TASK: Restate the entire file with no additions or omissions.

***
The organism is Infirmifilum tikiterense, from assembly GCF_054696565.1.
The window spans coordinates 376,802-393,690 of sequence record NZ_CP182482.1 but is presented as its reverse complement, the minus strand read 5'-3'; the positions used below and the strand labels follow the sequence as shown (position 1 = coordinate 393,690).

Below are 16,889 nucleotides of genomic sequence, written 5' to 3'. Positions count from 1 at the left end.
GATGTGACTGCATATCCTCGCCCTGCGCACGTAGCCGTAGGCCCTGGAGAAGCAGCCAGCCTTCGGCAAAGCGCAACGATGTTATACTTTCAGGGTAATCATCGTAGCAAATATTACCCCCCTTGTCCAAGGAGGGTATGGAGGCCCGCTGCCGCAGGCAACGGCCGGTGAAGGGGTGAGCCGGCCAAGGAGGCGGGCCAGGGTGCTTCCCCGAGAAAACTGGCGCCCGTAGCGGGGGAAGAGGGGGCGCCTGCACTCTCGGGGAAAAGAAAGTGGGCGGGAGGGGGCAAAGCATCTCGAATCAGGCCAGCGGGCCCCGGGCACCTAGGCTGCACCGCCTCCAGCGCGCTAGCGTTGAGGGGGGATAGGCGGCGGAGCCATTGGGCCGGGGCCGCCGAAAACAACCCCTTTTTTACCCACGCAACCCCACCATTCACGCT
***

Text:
The organism is Infirmifilum tikiterense, from assembly GCF_054696565.1.
The window spans coordinates 376,802-393,690 of sequence record NZ_CP182482.1 but is presented as its reverse complement, the minus strand read 5'-3'; the positions used below and the strand labels follow the sequence as shown (position 1 = coordinate 393,690).

Below are 16,889 nucleotides of genomic sequence, written 5' to 3'. Positions count from 1 at the left end.
GATGTGACTGCATATCCTCGCCCTGCGCACGTAGCCGTAGGCCCTGGAGAAGCAGCCAGCCTTCGGCAAAGCGCAACGATGTTATACTTTCAGGGTAATCATCGTAGCAAATATTACCCCCCTTGTCCAAGGAGGGTATGGAGGCCCGCTGCCGCAGGCAACGGCCGGTGAAGGGGTGAGCCGGCCAAGGAGGCGGGCCAGGGTGCTTCCCCGAGAAAACTGGCGCCCGTAGCGGGGGAAGAGGGGGCGCCTGCACTCTCGGGGAAAAGAAAGTGGGCGGGAGGGGGCAAAGCATCTCGAATCAGGCCAGCGGGCCCCGGGCACCTAGGCTGCACCGCCTCCAGCGCGCTAGCGTTGAGGGGGGATAGGCGGCGGAGCCATTGGGCCGGGGCCGCCGAAAACAACCCCTTTTTTACCCACGCAACCCCACCATTCACGCT